Environmental Conditions and Psychophysiological Response of Pilots and Flight Attendants in Commercial Long-Haul Flights
Michael Trimmel *
Identifiers and Pagination:Year: 2008
First Page: 67
Last Page: 78
Publisher Id: TOERGJ-1-67
Article History:Received Date: 10/11/2008
Revision Received Date: 09/10/2008
Acceptance Date: 29/10/2008
Electronic publication date: 28/11/
Collection year: 2008
open-access license: This is an open access article distributed under the terms of the Creative Commons Attribution 4.0 International Public License (CC-BY 4.0), a copy of which is available at: https://creativecommons.org/licenses/by/4.0/legalcode. This license permits unrestricted use, distribution, and reproduction in any medium, provided the original author and source are credited.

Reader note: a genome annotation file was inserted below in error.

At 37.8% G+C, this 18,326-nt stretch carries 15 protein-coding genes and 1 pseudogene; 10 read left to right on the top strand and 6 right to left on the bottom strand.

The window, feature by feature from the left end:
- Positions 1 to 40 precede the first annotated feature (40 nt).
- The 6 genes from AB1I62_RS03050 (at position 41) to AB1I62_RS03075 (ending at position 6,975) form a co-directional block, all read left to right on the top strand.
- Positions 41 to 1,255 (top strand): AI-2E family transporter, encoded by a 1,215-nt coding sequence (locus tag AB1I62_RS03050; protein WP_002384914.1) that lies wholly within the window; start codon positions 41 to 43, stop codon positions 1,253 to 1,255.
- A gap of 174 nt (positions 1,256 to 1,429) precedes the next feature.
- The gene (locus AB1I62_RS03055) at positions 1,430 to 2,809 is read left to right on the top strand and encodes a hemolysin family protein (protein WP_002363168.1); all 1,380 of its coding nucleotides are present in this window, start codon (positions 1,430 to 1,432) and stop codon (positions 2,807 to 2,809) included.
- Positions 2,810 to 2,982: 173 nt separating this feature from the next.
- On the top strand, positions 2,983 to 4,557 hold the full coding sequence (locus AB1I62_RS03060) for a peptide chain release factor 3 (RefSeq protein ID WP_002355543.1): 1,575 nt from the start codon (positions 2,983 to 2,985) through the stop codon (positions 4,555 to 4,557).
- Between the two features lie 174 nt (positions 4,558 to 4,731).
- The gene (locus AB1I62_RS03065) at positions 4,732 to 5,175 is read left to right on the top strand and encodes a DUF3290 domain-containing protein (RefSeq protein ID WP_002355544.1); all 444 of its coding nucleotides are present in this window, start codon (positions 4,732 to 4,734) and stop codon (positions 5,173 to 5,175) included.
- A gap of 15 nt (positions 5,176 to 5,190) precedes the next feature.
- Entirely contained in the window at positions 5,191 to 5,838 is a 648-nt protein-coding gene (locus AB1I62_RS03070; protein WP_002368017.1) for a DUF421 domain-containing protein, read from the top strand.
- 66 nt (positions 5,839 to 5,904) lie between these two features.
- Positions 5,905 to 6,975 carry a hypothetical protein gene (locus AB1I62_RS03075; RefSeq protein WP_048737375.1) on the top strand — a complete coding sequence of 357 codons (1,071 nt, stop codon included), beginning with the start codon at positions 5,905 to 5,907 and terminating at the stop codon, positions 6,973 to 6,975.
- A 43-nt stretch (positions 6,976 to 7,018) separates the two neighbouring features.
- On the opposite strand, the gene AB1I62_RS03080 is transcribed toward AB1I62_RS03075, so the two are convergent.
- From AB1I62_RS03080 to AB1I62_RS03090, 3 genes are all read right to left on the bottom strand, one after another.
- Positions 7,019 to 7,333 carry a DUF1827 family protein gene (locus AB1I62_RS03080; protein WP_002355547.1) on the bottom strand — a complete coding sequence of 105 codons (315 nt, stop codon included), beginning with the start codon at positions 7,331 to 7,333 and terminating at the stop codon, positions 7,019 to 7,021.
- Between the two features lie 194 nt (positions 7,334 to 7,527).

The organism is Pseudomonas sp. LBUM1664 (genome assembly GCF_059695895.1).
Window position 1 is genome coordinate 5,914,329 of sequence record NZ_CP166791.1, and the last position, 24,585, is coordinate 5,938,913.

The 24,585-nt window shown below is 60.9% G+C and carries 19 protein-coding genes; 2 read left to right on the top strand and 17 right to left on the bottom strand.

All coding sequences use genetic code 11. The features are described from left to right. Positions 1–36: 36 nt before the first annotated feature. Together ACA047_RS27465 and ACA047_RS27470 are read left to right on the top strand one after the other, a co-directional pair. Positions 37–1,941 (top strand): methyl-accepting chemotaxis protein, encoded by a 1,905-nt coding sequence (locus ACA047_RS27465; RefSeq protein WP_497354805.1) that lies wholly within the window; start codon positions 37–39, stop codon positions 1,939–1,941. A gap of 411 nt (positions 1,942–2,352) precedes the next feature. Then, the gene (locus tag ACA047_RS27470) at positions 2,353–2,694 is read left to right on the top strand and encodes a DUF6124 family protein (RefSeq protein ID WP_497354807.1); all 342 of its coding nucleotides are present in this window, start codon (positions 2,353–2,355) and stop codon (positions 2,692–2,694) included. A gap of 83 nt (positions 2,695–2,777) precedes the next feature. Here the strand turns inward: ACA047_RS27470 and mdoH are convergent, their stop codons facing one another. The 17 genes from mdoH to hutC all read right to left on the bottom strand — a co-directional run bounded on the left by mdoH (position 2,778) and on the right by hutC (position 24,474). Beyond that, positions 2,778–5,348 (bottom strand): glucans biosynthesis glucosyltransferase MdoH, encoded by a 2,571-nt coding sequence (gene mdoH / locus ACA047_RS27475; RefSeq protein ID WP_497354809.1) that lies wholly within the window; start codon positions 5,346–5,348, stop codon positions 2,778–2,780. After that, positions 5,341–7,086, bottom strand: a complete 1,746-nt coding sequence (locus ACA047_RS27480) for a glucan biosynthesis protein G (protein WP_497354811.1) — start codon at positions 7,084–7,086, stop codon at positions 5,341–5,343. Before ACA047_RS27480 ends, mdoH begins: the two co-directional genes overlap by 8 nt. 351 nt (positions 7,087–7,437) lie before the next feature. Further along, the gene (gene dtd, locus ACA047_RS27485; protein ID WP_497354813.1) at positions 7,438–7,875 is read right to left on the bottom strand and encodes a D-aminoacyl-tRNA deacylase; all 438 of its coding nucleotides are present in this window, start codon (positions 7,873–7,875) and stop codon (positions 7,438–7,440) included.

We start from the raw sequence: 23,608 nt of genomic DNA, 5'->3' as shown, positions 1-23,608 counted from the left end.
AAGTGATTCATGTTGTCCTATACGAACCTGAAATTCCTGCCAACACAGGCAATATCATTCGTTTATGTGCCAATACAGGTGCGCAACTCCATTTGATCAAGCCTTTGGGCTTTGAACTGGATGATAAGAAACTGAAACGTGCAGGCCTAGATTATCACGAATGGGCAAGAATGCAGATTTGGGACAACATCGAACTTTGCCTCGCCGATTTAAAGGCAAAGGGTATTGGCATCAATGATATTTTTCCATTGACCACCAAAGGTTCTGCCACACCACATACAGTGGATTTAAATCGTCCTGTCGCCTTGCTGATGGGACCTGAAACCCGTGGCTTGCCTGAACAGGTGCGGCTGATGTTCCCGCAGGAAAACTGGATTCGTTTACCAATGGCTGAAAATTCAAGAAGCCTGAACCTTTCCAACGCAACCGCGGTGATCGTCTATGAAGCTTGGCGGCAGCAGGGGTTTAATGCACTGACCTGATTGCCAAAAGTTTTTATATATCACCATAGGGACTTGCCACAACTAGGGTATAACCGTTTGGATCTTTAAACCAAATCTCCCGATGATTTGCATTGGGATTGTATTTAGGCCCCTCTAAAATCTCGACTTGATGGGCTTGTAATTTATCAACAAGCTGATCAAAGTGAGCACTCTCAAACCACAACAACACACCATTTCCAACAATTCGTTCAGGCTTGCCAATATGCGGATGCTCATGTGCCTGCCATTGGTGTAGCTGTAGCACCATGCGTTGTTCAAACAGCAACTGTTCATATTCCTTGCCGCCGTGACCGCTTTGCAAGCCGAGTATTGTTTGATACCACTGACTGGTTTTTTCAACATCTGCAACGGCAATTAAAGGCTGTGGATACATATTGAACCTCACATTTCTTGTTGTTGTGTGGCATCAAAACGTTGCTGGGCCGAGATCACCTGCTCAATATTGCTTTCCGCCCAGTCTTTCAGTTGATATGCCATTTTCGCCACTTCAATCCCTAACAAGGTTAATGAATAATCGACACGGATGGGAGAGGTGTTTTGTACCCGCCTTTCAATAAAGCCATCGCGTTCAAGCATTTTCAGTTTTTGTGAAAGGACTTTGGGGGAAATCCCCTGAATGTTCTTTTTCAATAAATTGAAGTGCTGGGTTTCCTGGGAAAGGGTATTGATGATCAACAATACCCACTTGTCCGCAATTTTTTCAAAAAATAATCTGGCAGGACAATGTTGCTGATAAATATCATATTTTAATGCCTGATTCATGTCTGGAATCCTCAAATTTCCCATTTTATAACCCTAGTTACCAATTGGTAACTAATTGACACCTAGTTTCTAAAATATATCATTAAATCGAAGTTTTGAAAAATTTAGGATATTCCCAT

The impact of environmental conditions as found in aircraft on pilots and flight attendants was investigated by the EU-project HEACE. Measurements of 6 long-haul rotations, three Vienna–Delhi (7-h flights) and three Vienna– Tokyo (12-h flights with a rest of 3 hours for the crew during flights), were investigated in cooperation with Austrian Airlines on board of aircraft of the Airbus type. Besides the recordings of environmental conditions (air temperature, relative humidity, sound pressure level), also physiological measures and ratings were collected on 12 flights in 13 pilots and 64 flight attendants. The electrocardiogram was recorded continuously, BP, SpO2, and ratings (tiredness, health symptoms) were collected as spot measurements up to three times during flights and as baseline measures for which also heart rate (HR) and heart rate variability (pNN50) was computed. Analyses showed a great variety in environmental conditions and human response depending on flight duration, destination, area in aircraft, and task demands. Extreme observations include a temperature range from 18.5–27.7°C, 0% RH in the cockpit, 88 dB(B) in the rear of aircraft, HR of 135 during service, and 50% of SpO2 measures in pilots during cruising were 94% oxygen saturation. Ratings of dry eyes/skin symptoms and tiredness are increased with flight duration. Results indicate that mean values reflect only very small aspects of the diversity in flight conditions and human response.